This version of “Drunken Spree” comes off Skip James’ 1966 release Skip James Today! The exclamation mark was in order, because it came thirty years after his first and (up until then) only recordings were met with mild response in 1931. It’s likely that the tough economic times played a role, though perhaps his idiosyncratic tuning and playing style were not particularly popular at the time. The lack of success had relegated him to obscurity, though his fingerpicking technique and somber songwriting style endeared him to blues enthusiasts like John Fahey. He was rediscovered during a spell in the hospital, and was thrust into the role of elder statesman for the folk/blues revival that kicked off in the early 1960, appearing at the Newport Folk Festival. You can see some rare footage of him performing at Newport here. Though you may not recognize his name, you might have heard the song “Hard Time Killing Floor Blues,” which he recorded in 1931 and which later appeared as on the O Brother, Where Art Thou? soundtrack as covered by Chris Thomas King. Capitalizing on this renewed interest, he recorded a flurry of material in the early sixties, much of which has not been released or is scattered on various compilations. You can see a more complete listing of his output over at Discogs. He died in Philadelphia in 1969 at the age of 67.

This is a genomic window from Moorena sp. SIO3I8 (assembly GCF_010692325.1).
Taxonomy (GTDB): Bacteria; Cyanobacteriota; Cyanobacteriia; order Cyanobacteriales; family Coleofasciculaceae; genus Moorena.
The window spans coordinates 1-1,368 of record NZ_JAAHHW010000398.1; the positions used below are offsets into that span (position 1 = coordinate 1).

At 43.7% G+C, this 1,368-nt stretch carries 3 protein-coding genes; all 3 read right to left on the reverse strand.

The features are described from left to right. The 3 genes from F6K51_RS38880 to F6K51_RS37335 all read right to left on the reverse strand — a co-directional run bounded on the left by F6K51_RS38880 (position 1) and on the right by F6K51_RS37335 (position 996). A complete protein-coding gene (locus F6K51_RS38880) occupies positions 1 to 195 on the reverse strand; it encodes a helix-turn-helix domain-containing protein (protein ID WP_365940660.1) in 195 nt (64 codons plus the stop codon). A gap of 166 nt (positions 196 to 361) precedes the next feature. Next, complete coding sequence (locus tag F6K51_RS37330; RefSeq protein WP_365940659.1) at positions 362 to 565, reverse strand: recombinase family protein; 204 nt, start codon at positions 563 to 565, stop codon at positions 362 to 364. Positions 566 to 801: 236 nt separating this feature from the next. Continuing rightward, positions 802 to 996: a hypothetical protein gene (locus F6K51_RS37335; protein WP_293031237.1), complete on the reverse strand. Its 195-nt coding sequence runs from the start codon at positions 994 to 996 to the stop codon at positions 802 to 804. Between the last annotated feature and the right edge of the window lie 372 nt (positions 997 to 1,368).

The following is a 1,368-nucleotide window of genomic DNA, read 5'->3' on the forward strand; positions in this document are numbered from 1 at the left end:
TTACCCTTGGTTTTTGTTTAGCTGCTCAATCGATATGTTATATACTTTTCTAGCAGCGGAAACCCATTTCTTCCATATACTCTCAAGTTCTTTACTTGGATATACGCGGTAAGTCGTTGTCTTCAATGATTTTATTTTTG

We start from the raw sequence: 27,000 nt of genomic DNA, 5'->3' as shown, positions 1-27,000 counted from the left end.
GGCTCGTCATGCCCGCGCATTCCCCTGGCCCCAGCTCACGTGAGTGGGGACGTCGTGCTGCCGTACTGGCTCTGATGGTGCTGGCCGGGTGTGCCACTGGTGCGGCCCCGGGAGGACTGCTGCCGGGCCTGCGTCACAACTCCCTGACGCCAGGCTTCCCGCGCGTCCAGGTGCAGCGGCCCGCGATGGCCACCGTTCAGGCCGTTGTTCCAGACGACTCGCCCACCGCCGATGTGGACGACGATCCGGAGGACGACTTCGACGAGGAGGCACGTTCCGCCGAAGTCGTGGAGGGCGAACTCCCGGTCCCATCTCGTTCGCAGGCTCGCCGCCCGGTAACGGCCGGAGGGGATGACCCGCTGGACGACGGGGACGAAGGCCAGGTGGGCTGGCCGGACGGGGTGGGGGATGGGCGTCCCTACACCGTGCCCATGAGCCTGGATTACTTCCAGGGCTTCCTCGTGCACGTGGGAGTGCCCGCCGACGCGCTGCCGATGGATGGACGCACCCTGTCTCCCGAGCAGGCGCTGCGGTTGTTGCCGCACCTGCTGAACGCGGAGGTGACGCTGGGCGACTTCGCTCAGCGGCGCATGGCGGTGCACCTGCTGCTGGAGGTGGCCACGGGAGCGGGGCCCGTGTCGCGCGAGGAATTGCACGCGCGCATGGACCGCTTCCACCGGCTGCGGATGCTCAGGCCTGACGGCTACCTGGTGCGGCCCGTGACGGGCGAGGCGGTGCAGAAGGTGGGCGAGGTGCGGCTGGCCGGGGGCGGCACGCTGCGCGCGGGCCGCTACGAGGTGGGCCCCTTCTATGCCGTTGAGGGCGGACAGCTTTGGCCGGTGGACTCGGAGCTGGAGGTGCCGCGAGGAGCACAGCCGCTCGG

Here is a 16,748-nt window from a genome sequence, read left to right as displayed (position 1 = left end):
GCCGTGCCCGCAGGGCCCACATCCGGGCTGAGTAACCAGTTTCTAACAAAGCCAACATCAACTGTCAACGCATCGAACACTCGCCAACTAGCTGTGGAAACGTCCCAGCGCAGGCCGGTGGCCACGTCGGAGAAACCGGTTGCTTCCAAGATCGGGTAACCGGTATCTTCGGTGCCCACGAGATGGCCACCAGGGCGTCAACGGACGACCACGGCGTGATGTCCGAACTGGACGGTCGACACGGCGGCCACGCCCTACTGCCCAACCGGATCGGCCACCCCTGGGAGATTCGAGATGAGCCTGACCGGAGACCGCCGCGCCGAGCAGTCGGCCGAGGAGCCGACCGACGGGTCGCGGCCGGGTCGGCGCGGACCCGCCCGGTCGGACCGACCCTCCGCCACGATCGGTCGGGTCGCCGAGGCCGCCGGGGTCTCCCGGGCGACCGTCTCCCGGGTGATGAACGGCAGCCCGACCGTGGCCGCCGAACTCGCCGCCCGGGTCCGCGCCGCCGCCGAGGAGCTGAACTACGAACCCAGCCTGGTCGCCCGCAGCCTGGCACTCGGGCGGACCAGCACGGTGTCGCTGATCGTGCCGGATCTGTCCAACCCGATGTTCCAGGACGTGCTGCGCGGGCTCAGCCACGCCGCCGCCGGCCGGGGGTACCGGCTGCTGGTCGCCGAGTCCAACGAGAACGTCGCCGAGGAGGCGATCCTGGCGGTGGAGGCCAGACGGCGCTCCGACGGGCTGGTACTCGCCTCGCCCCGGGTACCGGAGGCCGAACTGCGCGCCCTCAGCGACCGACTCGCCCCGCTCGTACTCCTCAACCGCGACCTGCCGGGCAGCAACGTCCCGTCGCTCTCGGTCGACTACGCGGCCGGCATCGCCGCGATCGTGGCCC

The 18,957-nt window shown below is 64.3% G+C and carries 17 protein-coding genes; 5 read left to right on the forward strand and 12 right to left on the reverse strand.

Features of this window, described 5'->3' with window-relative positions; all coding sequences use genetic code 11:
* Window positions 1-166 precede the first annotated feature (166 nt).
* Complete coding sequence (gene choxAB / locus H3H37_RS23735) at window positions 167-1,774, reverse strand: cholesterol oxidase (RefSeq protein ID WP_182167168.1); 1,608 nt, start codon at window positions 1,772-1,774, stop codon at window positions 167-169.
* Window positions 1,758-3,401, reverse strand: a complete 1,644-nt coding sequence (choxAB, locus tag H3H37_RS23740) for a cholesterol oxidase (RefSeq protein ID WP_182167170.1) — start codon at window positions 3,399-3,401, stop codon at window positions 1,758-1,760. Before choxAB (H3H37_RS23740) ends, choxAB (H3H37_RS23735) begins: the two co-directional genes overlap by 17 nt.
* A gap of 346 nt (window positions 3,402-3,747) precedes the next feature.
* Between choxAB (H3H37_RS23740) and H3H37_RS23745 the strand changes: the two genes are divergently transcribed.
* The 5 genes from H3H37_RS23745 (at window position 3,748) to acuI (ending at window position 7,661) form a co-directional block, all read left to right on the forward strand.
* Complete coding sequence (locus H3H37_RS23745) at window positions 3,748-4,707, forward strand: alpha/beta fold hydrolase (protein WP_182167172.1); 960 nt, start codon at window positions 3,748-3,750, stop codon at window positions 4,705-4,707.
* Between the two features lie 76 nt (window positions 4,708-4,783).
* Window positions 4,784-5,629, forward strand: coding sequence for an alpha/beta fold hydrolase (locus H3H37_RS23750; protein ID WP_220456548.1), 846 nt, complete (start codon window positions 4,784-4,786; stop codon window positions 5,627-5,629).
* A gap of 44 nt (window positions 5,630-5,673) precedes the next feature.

Jerry Hionis is an American Primitive-style guitar player who, when he’s not picking away, is also an assistant professor of Economics. I think that’s a first here at Orion’s Bastard. He researches fancy sounding things like conflict theory, but I’m mostly interested in the music, though some of his research does sound pretty interesting. According to his Facebook he’s got some new stuff in the works, which is very exciting. This post is a little lighter on info than usual but I think the music itself is pretty solid.